I like the idea of people being protected from racism that is deliberate. I used to watch the TV show "Love Thy Neighbour" in the 70's and found it very funny, am I now a racist for laughing at someone who called his black neighbour "a sambo" or the white neighbour "a honky"? The satire in that show always showed up the ignorance of the white guy. That show would not be shown now so we are not allowed to laugh at the ignorance of each other.
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Re: Hey limeys

Post by Dr. Medulla » 03 Nov 2016, 10:51am

Marky Dread wrote:It's difficult, do we accept things because they are the norm and everyday speak without any thought process to who we may be hurting? Is it a case of doing something in innocence then later realiazing we were being offensive all the while until that somebody pointed out "you really shouldn't say that"?
It is difficult because for us older guys, it involves unlearning stuff that we believed was normal and neutral, but in fact reinforces unmerited privilege. So when someone calls us out for saying something offensive, I think we should reject our usual posture of aggressive defensiveness—"Settle down, guy. I'm not being offensive."—and instead pause and consider whether we are thoughtlessly contributing to a language and culture of marginalization. And make an effort to speak and act in a way that doesn't punch down, including when it's down without thought or intent.
I like the idea of people being protected from racism that is deliberate. I used to watch the TV show "Love Thy Neighbour" in the 70's and found it very funny, am I now a racist for laughing at someone who called his black neighbour "a sambo" or the white neighbour "a honky"? The satire in that show always showed up the ignorance of the white guy. That show would not be shown now so we are not allowed to laugh at the ignorance of each other.
Absolutely nothing wrong with enjoying satire of racism. All In the Family is still shocking and hilarious in its depictions of bigotry. I don't the goal should be locking up certain words and ideas in a box and never saying or thinking them again. It's about being conscious of intent and the hurt they can cause when used so unconsciously as to establish norms of hierarchy. Being conscious of your language is a way of owning it and accepting consequences. Satire, when done well, raises those unconscious norms and allows us to realize why they're awful.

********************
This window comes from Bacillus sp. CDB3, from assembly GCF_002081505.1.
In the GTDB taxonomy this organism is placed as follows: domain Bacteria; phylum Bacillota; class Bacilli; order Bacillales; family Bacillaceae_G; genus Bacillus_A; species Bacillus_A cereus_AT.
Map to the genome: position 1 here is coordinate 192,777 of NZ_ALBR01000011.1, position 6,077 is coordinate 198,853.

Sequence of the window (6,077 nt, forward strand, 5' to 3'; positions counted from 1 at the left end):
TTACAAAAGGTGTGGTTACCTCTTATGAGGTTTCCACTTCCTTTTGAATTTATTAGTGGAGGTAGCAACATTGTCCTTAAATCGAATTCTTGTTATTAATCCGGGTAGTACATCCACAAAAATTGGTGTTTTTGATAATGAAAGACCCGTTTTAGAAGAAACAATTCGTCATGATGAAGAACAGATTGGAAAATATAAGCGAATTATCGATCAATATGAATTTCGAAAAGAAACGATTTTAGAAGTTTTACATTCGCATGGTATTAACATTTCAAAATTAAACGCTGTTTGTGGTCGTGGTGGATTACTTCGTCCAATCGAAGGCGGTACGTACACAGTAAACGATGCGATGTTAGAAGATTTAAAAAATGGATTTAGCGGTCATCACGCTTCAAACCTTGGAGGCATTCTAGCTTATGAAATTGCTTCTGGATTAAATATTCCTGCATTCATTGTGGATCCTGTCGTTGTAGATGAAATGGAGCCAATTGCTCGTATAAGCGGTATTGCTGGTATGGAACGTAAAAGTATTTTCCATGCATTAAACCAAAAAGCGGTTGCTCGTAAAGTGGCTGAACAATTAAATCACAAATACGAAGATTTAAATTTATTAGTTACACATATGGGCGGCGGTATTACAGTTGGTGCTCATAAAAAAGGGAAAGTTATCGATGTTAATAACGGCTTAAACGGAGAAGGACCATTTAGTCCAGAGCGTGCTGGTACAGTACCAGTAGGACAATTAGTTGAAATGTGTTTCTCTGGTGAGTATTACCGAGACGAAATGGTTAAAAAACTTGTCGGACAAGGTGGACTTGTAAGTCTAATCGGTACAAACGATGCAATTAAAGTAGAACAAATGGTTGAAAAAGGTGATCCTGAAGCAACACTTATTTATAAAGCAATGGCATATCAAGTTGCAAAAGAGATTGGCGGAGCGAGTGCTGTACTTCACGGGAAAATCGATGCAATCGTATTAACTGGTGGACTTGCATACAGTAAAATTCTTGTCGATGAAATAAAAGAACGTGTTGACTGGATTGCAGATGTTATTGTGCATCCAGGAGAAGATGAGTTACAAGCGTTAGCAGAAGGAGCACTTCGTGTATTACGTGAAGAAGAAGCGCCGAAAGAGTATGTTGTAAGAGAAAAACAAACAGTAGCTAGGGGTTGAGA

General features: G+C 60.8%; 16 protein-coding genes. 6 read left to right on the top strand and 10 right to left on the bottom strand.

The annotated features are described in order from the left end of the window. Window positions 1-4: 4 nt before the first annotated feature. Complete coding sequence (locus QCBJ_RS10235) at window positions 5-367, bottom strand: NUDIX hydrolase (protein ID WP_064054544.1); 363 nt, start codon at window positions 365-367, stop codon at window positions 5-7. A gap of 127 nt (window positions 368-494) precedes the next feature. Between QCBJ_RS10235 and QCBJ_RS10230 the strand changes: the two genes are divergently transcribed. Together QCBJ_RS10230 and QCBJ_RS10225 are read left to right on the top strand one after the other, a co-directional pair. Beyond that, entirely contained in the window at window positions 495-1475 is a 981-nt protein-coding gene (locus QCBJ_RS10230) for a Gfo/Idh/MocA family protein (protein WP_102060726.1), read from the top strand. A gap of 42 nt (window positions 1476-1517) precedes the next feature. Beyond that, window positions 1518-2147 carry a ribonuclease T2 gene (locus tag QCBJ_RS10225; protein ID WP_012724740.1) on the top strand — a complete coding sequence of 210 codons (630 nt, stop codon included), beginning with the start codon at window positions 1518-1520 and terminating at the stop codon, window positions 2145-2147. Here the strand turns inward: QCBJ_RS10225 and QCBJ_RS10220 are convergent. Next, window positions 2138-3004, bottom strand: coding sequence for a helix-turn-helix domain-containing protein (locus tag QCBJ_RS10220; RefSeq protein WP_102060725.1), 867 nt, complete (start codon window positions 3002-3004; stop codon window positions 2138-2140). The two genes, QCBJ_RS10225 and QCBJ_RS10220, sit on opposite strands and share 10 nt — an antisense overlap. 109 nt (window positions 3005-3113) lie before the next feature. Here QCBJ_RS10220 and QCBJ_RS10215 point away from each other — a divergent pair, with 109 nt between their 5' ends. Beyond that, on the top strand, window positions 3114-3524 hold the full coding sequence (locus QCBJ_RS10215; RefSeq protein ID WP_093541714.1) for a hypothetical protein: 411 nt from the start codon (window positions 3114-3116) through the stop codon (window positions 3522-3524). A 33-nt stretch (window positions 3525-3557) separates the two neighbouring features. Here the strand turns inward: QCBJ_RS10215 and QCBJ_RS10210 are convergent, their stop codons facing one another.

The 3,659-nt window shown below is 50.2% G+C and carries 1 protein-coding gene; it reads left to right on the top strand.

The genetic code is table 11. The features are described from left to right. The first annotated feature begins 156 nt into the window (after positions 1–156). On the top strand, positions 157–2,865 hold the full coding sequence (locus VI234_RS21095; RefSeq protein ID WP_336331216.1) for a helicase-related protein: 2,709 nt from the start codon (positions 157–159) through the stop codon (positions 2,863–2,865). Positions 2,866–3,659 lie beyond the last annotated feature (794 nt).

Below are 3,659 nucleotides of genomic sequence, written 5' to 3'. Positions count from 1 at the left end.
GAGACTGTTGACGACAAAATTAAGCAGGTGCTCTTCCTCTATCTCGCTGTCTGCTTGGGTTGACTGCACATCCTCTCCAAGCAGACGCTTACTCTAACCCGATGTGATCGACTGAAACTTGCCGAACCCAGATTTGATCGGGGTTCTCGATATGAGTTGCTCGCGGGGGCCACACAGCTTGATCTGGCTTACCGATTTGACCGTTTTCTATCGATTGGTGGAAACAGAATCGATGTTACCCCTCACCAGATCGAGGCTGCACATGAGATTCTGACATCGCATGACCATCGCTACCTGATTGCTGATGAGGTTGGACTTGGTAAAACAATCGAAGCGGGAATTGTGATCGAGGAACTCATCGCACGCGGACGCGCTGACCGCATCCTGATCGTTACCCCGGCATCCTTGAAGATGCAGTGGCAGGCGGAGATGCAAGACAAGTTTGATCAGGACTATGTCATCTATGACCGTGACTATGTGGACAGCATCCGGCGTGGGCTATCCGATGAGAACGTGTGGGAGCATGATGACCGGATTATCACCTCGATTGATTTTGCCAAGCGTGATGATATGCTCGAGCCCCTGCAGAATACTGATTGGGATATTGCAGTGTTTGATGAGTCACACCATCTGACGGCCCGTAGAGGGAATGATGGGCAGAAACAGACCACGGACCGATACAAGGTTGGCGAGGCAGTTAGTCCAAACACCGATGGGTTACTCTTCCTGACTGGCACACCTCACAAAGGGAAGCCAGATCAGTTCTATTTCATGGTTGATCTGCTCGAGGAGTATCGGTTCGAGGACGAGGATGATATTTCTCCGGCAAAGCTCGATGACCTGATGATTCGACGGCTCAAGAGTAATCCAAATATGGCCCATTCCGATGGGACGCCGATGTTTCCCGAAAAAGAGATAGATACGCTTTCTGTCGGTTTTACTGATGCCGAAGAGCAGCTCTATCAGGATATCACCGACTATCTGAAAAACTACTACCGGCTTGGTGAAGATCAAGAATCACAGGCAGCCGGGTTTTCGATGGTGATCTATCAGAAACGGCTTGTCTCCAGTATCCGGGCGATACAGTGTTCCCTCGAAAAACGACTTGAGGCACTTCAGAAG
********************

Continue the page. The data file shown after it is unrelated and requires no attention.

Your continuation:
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Re: Hey limeys

Post by Marky Dread » 03 Nov 2016, 11:02am

Dr. Medulla wrote:
Marky Dread wrote:It's difficult, do we accept things because they are the norm and everyday speak without any thought process to who we may be hurting? Is it a case of doing something in innocence then later realiazing we were being offensive all the while until that somebody pointed out "you really shouldn't say that"?
It is difficult because for us older guys, it involves unlearning stuff that we believed was normal and neutral, but in fact reinforces unmerited privilege. So when someone calls us out for saying something offensive, I think we should reject our usual posture of aggressive defensiveness—"Settle down, guy. I'm not being offensive."—and instead pause and consider whether we are thoughtlessly contributing to a language and culture of marginalization. And make an effort to speak and act in a way that doesn't punch down, including when it's down without thought or intent.